Mak­ing of Will un­der Mus­lim Law

Consumer Voice - - Bfsi Guide | Where There Is A Will -

Mus­lims are not gov­erned by In­dian Suc­ces­sion Act, 1925, and they can dis­pose of their prop­erty ac­cord­ing to Mus­lim Law. A will un­der this law is called ‘wasiyat’, which means a moral ex­hor­ta­tion or a dec­la­ra­tion in com­pli­ance with moral duty of ev­ery Mus­lim to make ar­range­ments for the dis­tri­bu­tion of his es­tate or prop­erty.

The Mus­lim Law rec­og­nizes that a Mus­lim per­son may leave be­hind a will, but a will (un­less rat­i­fied by all the heirs of the tes­ta­tor) is valid only to the ex­tent of the de­ceased’s prop­erty. In so far as it is valid, it is gov­erned by the reg­u­lar laws ap­pli­ca­ble to wills in In­dia. The Mus­lim Law re­stricts a Mus­lim per­son to be­queath his whole prop­erty in a will; it al­lows him to be­queath one-third of his es­tate by writ­ing a will, which will take ef­fect after his death. A will may be oral or writ­ten. If the will is in writ­ing, it need not be signed; if signed, it need not be at­tested.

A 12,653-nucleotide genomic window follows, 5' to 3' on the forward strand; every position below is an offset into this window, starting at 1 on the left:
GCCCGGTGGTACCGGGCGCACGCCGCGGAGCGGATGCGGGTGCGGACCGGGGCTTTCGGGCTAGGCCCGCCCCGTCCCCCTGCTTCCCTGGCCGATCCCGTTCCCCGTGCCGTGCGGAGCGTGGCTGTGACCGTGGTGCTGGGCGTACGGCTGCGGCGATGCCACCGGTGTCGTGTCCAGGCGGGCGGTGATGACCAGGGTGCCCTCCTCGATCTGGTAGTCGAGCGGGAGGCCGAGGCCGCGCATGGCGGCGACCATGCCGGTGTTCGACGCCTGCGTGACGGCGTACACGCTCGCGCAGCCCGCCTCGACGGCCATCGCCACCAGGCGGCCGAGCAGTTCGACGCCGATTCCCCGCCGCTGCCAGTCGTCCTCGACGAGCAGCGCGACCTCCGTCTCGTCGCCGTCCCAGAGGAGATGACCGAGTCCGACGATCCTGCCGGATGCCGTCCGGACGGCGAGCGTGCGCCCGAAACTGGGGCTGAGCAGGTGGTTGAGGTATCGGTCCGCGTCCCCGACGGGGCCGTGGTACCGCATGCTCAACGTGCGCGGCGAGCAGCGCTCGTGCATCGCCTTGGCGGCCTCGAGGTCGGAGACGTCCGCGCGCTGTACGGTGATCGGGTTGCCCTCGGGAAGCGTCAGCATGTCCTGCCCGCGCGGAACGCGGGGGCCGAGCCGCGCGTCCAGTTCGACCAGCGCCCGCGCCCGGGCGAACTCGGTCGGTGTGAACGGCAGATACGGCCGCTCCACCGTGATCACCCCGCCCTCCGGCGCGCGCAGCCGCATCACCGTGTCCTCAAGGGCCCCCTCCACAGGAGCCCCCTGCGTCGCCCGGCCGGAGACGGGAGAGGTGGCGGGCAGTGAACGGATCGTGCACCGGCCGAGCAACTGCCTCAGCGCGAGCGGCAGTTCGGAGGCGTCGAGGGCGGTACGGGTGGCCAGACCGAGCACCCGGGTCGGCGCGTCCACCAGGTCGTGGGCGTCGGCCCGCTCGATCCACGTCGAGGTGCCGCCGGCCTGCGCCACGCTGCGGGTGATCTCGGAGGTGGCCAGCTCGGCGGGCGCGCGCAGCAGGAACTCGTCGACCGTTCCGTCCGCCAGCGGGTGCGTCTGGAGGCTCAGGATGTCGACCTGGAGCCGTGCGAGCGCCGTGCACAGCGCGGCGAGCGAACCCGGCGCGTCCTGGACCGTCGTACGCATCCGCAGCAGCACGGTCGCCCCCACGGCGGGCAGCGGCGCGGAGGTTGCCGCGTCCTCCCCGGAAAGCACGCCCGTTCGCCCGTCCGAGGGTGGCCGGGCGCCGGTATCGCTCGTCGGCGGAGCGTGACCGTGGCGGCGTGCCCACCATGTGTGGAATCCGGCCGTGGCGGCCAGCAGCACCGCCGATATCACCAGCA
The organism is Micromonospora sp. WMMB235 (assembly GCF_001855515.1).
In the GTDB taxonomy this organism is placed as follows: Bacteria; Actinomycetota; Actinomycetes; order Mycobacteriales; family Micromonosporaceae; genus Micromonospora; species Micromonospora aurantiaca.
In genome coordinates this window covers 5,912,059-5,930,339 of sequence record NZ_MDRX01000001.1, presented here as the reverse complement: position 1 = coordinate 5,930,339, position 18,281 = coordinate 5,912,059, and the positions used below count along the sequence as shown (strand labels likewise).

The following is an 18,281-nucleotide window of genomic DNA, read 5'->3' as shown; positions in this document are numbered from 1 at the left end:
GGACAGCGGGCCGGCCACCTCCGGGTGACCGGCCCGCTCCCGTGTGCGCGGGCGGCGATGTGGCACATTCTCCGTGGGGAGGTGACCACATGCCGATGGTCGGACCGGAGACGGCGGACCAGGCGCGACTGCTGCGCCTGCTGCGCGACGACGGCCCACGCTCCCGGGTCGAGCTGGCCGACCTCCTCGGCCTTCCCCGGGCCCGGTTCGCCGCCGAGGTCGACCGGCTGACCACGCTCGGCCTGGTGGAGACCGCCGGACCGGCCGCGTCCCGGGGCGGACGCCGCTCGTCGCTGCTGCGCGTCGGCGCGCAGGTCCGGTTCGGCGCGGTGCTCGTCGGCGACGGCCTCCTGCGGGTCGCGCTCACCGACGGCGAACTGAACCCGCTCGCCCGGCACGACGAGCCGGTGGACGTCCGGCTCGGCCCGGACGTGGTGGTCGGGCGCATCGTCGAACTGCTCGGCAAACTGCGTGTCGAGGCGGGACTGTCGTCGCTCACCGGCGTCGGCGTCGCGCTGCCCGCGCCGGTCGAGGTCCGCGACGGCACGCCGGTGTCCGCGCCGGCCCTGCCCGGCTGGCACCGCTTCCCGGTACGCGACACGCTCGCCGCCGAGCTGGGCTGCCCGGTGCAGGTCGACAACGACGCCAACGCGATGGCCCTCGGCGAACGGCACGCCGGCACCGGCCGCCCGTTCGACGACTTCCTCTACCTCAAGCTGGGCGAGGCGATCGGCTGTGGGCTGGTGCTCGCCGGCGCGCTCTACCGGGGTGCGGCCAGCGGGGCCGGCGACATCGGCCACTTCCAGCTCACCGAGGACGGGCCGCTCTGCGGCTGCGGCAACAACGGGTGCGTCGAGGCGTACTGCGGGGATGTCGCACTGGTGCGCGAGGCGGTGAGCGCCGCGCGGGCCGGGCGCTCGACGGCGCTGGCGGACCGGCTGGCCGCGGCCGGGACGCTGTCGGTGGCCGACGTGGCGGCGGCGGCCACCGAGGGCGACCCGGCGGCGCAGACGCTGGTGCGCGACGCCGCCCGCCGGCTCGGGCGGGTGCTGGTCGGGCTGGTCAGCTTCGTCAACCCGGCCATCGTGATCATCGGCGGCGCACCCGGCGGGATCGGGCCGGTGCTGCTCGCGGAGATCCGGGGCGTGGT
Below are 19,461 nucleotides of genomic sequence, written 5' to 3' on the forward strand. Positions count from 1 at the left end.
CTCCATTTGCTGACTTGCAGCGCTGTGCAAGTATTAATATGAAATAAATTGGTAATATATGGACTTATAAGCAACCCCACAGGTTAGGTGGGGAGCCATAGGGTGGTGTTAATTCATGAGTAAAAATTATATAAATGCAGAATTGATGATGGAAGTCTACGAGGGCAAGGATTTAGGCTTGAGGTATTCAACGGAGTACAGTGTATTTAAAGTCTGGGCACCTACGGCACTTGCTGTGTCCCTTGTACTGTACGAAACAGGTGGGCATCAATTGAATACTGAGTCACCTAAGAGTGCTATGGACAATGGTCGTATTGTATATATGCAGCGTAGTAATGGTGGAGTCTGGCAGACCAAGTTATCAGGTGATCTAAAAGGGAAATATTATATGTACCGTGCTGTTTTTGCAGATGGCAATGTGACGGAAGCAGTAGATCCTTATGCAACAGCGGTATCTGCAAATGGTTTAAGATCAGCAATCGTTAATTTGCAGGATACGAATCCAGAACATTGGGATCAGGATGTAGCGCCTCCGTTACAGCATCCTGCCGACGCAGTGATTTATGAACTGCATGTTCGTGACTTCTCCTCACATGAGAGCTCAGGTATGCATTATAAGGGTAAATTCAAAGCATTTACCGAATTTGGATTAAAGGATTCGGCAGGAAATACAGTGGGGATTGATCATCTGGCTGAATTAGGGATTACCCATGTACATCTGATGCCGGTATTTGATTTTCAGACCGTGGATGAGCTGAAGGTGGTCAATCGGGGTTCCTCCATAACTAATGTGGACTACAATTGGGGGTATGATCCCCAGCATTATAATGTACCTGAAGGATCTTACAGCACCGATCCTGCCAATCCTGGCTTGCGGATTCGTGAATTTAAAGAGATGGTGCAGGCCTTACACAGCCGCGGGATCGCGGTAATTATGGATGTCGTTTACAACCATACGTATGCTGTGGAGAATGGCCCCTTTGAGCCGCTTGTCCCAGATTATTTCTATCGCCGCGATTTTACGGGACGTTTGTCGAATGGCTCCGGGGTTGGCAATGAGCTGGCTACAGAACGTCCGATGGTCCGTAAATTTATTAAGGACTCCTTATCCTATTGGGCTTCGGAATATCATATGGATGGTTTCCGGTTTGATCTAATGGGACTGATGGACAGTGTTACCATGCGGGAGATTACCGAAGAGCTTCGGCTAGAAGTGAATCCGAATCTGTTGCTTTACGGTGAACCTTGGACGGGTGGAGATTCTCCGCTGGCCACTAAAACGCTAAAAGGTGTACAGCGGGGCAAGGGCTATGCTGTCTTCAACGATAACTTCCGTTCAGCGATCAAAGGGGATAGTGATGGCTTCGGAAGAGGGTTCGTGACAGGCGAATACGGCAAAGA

In Is­lamic Law, there is no con­cept of an­ces­tral or rights by birth. In Mus­lim in­her­i­tance laws, the wife of the de­ceased can­not be dis­pos­sessed and gets a def­i­nite share. How­ever, she has to share the in­her­i­tance with other wives if there is more than one wife. The law gives the male heirs twice the share of the daugh­ters. In case of a leased prop­erty, only the rights for the re­main­ing pe­riod of the lease can be passed on through a will.

A will can be made by a per­son who is of sound mind, a ma­jor, and pos­sess­ing an ab­so­lute ti­tle, in favour of a per­son who is ca­pa­ble of hold­ing prop­erty. The re­vo­ca­tion of will is pos­si­ble only if the sub­se­quent will is made by the tes­ta­tor.

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